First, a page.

It varies from patient to patient and typically improves over the course of a year. Most patients limp prior to surgery. As one’s strength, conditioning and endurance improve the limp lessens. Some patients will always have some degree of a limp. Larger patients may tend to limp for a longer period of time.
How soon after surgery will I be able to drive?
The ability to drive depends on whether surgery was on your right hip or your left hip and the type of car you have. If the surgery was on your left hip and you have an automatic transmission, you could be driving within two weeks. If the surgery was on your right hip, your driving could be restricted as long as six weeks. Consult with your surgeon for advice on your activity. You should not drive if you are taking narcotic pain medicine.
When will I be able to get back to work?
We recommend that most people take at least one month off from work, even if your job allows you to sit frequently. More strenuous jobs will require a longer absence from work.
How soon after surgery can I have sexual intercourse?
The time to resume sexual intercourse should be discussed with Dr. Nariani.
When do I need to follow-up with my surgeon?
Follow-up appointments are usually made postoperatively at 4-6 weeks after surgery followed by yearly and then every other year visits. These appointments are necessary to monitor the fixation of the prosthesis and evaluate the potential wearing out of the plastic articulation.
My hip makes an intermittent clicking or bumping noise. Is this normal?
Yes. This is normal as the metal ball is contacting the plastic or metal liner. The weight of the leg may slightly distract the ball from the socket during the swing phase of gait leading to this sensation. This is not a harmful situation and some patients do experience this.
Why does the skin around my hip feel numb?
This is a normal and expected finding. The sensory nerves are interrupted with the incision and this results in an area of numbness around the hip. Often, this improves over the course of one year, but may always feel somewhat different.
How will my physical activity be restricted after surgery?
High-impact activities such as contact sports, running, and singles tennis are not recommended. Injury-prone sports are also dangerous for your new joint. You will be restricted from crossing your legs. Your surgeon and therapist will discuss further limitations with you following surgery. You are encouraged to participate in low-impact activities such as walking, dancing, golfing, hiking, swimming, and gardening.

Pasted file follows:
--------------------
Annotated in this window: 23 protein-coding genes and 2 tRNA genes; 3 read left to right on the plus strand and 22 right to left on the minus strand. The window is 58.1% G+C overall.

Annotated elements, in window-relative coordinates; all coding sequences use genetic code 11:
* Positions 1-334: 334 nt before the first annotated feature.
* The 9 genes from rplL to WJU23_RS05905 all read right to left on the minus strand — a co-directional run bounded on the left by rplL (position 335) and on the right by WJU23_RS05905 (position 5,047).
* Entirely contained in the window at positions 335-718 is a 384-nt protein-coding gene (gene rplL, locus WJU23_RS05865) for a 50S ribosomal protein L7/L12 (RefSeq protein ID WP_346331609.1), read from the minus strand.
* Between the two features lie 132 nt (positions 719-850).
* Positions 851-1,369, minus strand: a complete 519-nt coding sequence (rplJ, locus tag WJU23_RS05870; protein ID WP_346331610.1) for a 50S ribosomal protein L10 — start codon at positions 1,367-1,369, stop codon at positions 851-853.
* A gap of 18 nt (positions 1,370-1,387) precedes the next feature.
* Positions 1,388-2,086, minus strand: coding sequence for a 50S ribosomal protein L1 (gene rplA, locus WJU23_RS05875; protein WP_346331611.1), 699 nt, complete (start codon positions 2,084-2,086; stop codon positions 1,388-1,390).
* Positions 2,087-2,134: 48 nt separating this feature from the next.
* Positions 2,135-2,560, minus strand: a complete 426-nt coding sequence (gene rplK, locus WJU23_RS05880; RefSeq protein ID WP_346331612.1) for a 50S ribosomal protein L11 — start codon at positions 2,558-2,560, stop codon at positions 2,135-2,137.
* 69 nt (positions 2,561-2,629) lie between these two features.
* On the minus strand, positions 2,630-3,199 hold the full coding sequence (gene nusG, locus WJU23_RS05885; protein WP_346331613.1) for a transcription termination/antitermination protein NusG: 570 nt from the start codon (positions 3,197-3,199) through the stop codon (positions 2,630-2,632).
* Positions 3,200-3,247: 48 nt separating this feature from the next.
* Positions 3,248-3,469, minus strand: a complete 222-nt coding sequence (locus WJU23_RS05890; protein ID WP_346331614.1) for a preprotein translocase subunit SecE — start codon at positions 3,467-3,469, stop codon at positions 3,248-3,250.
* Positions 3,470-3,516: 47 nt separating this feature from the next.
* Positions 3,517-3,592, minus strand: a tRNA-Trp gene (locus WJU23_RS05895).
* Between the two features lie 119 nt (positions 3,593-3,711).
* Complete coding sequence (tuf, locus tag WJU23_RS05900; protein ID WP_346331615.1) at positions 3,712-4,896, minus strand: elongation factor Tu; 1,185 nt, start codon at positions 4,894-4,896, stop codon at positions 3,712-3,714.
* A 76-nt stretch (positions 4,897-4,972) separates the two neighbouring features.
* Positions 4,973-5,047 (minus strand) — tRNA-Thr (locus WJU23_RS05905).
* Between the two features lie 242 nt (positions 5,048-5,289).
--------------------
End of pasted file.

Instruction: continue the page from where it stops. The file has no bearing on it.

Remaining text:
Will I set off the security monitors at the airport?
You will probably set off the alarm as you progress through the security checkpoint. Be proactive and inform the security personnel that you have had a hip replacement and will most likely set off the alarm.
Will I notice anything different about my hip?
In many cases, patients with hip replacements think that the new joint feels completely natural. However, we recommend always avoiding extreme positions or high-impact physical activity. The leg with the new hip may be longer than it was before, either because of previous shortening due to the hip disease, or because of a need to lengthen the hip to avoid dislocation. Most patients get used to this feeling in time or can use a small lift in the other shoe. Some patients have aching in the thigh when bearing weight for a few months after surgery.
What should I be worried about?
There are issues that are abnormal and require a call to your personal physician. These include:
Increasing redness about the wound.
Increasing pain and swelling, though it is normal to have increasing swelling following activity. It is also normal for the operated hip to feel warmer than the un-operated hip.
A temperature of more than 101.0F as well as drainage from the incision should prompt a call to your personal physician.
Leg or foot pain and swelling that does not resolve with overnight elevation and use of compression stockings as well as bleeding gums or blood in one’s stool or urine should prompt a call to the physician’s office.